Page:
But I’m getting better at realizing the blessings in the mess of it all. They’re easier to see on the good days, in the good moments but it’s also beginning to be easier to spot them in the hard moments too.
I’m also getting better at not feeling guilty about time alone. If even for a few minutes in the laundry room on days when I can’t get out without the kids. It’s a small victory to be in tune enough to know it’s what I need. And us introverted moms should not feel guilty for giving ourselves what we need when we need it, because when we crumble, the children will fall.
Take the time to step away. You’ll be glad you did and your kids will be too.
When I can’t step away and get overwhelmed, I pray. I hope that my 10 second prayers scattered throughout the day are enough some days to receive the grace I so desperately need. I hope my kids never stop forgiving me. In those moments standing at the kitchen sink, wishing and praying for a moment of silence or when nothing is going right and I’m just finding myself counting down til bedtime or I’m feeling drained and tired, I silently tap in- asking him to give me rest in Him. Asking him to forgive my outburst, my foul mouth, my cranky tone and all of my shortcomings. To give me the peace that I can’t find on my own. The patience that is unnatural to me. The courage to keep going and the humility to ask my kids to forgive me when I mess up.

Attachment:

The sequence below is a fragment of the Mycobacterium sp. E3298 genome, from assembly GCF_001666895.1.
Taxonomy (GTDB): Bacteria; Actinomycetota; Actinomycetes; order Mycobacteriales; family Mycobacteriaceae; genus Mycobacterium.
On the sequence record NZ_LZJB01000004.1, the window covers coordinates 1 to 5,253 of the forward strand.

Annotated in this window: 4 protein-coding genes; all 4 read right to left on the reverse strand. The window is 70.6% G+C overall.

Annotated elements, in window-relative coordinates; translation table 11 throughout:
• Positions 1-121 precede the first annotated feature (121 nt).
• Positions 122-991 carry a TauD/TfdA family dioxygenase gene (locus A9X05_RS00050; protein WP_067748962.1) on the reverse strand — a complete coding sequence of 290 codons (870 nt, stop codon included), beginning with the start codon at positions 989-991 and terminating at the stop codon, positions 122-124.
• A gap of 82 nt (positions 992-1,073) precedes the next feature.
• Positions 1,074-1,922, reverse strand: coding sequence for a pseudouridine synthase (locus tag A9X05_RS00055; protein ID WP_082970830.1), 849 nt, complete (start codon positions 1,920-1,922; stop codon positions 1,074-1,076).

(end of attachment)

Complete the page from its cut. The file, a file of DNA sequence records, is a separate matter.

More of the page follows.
I’m grateful for them. For this life I’ve been given with them and for a Savior who died for me; a God who shows grace and gives me rest. A God that makes new beginnings and new days possible. Because, if I had to rely on myself to do this whole motherhood thing, I’d fail. Thankfully, I get to rely on Him.
Hang in there mamas. Tomorrow is a new day and bedtime is never too far away.